Getting home safe and sound: Occupational safety and health administration at 38
American Journal of Public Health, Vol. 98, No. 3, pp. 416-423. doi: 10.2105/AJPH.2007.117382
The Occupational Safety and Health Act of 1970 (OSHAct) declared that every worker is entitled to safe and healthful working conditions, and that employers are responsible for work being free from all recognized hazards. Thirty-eight years after these assurances, however, it is difficult to find anyone who believes the promise of the OSHAct has been met.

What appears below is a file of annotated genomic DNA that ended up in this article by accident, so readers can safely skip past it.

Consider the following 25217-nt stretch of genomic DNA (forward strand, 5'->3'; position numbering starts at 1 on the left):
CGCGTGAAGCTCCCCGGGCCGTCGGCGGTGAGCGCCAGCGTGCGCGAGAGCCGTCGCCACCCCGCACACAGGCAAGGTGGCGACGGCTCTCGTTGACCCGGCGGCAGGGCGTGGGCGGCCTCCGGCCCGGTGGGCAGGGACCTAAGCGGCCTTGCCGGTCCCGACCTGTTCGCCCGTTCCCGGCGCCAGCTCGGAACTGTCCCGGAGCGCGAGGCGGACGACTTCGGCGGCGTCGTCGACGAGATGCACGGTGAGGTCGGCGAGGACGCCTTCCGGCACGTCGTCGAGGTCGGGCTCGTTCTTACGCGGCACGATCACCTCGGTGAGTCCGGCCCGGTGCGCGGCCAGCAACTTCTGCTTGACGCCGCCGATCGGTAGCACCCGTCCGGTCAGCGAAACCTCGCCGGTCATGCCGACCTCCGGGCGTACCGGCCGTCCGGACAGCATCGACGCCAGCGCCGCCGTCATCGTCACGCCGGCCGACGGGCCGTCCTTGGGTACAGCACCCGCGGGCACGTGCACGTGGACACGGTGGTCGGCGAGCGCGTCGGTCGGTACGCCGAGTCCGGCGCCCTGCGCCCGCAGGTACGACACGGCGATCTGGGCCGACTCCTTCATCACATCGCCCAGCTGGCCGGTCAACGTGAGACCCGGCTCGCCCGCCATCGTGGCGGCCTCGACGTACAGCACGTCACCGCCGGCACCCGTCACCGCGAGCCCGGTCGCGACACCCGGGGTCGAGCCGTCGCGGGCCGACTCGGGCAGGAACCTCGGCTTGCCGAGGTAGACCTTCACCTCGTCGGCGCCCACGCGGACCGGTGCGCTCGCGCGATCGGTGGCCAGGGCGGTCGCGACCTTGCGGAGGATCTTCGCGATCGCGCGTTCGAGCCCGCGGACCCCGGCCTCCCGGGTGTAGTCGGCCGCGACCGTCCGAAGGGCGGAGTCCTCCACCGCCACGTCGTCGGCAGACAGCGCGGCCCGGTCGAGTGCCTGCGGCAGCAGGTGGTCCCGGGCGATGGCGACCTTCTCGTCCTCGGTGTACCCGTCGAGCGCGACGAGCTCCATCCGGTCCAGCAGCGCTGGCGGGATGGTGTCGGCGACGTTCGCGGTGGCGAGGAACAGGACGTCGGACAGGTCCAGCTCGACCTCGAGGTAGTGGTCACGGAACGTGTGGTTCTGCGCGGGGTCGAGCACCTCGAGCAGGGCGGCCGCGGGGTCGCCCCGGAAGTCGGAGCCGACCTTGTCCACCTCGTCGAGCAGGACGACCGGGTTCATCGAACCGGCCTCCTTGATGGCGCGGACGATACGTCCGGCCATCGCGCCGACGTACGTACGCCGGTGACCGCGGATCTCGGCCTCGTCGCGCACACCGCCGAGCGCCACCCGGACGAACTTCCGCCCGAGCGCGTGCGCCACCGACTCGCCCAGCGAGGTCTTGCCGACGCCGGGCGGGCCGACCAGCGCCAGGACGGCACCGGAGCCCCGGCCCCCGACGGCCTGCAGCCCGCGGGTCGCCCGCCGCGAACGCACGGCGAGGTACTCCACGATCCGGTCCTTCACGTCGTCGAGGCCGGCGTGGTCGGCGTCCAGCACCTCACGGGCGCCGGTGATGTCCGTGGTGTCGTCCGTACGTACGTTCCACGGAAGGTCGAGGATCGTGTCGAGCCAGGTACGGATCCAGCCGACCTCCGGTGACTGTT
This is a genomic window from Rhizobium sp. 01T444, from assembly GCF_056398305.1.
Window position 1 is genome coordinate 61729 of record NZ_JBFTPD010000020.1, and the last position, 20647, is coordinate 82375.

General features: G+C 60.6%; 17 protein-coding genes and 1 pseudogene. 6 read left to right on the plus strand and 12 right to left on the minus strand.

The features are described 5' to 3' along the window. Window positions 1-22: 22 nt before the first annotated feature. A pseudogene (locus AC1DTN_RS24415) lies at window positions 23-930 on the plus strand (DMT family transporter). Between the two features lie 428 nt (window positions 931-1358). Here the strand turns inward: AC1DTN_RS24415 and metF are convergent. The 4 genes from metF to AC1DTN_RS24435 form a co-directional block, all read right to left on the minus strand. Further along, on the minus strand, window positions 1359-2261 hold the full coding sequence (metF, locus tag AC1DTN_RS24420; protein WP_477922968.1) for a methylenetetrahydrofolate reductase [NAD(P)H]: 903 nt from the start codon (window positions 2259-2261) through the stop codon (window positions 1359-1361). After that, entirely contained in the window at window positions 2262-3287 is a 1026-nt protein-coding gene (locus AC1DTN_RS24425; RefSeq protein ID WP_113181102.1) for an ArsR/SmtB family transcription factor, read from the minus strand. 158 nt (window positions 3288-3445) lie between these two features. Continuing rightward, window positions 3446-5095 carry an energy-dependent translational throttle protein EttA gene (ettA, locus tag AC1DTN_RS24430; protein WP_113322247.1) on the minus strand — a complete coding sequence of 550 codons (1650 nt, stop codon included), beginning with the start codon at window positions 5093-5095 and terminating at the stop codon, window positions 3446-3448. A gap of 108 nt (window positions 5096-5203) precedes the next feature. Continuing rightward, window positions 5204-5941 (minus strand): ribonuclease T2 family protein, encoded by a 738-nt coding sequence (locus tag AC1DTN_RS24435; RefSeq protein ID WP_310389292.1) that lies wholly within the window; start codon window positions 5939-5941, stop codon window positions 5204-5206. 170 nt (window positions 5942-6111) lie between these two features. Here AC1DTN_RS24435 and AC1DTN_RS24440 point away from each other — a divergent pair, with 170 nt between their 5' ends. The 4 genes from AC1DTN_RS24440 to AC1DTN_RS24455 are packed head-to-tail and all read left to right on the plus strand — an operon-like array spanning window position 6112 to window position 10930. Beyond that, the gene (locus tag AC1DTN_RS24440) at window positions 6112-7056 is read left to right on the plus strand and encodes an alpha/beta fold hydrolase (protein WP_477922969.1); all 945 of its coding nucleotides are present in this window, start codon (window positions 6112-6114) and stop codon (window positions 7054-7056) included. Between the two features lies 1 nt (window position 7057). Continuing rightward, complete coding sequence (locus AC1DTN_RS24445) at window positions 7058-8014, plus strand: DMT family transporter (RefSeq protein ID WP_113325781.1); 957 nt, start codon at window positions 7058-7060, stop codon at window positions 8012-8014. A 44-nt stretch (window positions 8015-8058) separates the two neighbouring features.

The persistence of preventable, life-threatening hazards at work is a failure to keep a national promise. I review the history of the Occupational Safety and Health Administration and propose measures to better ensure that those who go to work every day return home safe and sound.
These measures fall into 6 areas: leverage and accountability, safety and health systems, employee rights, equal protection, framing, and infrastructure.